Certain standard ways of remaking target files are used very often. For
example, one customary way to make an object file is from a C source file
using the C compiler,
Implicit rules tell
make how to use customary techniques so
that you do not have to specify them in detail when you want to use
them. For example, there is an implicit rule for C compilation. File
names determine which implicit rules are run. For example, C
compilation typically takes a .c file and makes a .o file.
make applies the implicit rule for C compilation when it sees
this combination of file name endings.
A chain of implicit rules can apply in sequence; for example,
will remake a .o file from a .y file by way of a .c file.
The built-in implicit rules use several variables in their recipes so
that, by changing the values of the variables, you can change the way the
implicit rule works. For example, the variable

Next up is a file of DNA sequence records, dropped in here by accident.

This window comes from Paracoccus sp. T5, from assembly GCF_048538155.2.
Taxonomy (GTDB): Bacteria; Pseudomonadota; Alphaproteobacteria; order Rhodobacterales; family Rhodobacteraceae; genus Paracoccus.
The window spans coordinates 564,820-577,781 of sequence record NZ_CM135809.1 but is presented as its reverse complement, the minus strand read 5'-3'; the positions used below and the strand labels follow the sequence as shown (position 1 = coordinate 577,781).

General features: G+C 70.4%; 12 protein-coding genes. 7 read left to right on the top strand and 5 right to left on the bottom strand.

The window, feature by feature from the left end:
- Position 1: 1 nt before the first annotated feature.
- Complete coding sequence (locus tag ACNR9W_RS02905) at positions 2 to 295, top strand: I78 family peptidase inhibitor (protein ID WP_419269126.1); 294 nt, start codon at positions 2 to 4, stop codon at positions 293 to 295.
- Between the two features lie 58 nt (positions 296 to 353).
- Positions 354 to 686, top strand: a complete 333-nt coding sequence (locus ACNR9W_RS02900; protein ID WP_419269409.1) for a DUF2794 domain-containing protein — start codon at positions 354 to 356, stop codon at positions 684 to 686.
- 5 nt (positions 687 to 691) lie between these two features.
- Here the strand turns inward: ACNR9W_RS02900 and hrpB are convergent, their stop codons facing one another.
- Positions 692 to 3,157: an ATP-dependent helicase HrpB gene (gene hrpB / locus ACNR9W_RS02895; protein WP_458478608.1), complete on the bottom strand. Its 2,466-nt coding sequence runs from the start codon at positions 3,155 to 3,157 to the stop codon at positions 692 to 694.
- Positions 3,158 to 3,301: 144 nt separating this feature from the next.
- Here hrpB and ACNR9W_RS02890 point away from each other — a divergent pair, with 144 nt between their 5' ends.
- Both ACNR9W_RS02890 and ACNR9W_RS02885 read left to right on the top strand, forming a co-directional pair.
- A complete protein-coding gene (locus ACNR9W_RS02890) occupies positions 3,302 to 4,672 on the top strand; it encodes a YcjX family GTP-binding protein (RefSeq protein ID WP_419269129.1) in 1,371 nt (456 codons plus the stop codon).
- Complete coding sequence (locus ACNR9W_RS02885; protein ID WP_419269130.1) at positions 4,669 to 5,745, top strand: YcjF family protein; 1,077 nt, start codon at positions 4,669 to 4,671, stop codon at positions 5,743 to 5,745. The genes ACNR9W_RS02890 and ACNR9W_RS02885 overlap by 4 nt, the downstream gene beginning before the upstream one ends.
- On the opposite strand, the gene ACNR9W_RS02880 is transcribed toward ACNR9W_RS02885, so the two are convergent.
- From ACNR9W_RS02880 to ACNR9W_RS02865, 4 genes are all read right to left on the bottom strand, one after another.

CFLAGS controls the
flags given to the C compiler by the implicit rule for C compilation.
You can define your own implicit rules by writing pattern rules.
Suffix rules are a more limited way to define implicit rules. Pattern rules are more general and clearer, but suffix rules are retained for compatibility.
|• Using Implicit||How to use an existing implicit rule to get the recipes for updating a file.|
|• Catalogue of Rules||A list of built-in rules.|
|• Implicit Variables||How to change what predefined rules do.|
|• Chained Rules||How to use a chain of implicit rules.|
|• Pattern Rules||How to define new implicit rules.|
|• Last Resort||How to define a recipe for rules which cannot find any.|
|• Suffix Rules||The old-fashioned style of implicit rule.|
|• Implicit Rule Search||The precise algorithm for applying implicit rules.|